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Norwegian Supreme Court reinforces procedure for pursuing direct action claims against P&I Clubs

The Norwegian Supreme Court confirmed in a decision 24 June 2020 that Norwegian courts have wide jurisdiction to hear direct action claims against Norwegian P&I Clubs. That the assured / the Club's Member is insolvent is not a prerequisite for establishing jurisdiction, but will be tested as part of the material questions at the hearing. This may also open the door for establishing jurisdiction against the assured in Norway.
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The Lugano Convention Article 11 no. 2 governs jurisdiction for “actions brought by the injured party directly against the insurer”, but only applies “where such direct actions are permitted”. The question before the Supreme Court was to what extent, if any, the Norwegian courts would have to consider the substance of the direct action claim in order for it to be governed by Article 11 no. 2. The specific issue of dispute was whether a pay to be paid clause, in the insurance agreement between the insurer and the insured, could be relied upon between the insurer and the injured party to say that the direct action was not “permitted” as long as the insured was solvent. The injured party claimed that it was sufficient that Norwegian law generally permitted direct actions, which it clearly does, and the direct action suit would not be dismissed on procedural rules.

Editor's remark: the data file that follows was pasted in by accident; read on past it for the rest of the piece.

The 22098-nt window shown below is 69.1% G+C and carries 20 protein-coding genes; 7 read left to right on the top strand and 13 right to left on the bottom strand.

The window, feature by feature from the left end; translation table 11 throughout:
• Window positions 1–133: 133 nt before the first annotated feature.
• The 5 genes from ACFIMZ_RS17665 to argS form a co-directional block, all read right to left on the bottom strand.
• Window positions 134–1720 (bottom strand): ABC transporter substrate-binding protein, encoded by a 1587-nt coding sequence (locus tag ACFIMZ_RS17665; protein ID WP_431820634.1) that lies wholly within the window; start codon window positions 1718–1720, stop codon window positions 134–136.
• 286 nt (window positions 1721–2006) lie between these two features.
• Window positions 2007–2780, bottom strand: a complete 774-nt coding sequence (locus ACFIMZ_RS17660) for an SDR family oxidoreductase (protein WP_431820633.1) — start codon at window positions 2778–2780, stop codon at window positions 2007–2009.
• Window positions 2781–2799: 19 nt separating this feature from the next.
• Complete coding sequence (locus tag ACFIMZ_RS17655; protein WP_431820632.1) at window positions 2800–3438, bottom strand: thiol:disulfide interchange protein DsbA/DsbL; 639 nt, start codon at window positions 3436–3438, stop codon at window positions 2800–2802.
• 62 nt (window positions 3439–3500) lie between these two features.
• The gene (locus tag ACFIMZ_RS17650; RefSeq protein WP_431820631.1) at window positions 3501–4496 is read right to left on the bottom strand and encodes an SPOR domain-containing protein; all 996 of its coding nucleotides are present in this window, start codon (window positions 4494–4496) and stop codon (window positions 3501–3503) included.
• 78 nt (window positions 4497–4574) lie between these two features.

The Norwegian Supreme court ruled that Article 11 no. 2 was to be understood so that direct actions in general was lawful under Norwegian. Norwegian courts were not to consider whether the specific direct action would fail or succeed in the particular case, and it was therefore not necessary to consider whether the insured was involvent in order for Norwegian courts to have jurisdiction. Hence, the Court of Appeal decision was based on an incorrect understanding of Article 11 no. 2 and was quashed.

Link to the Supreme Court decision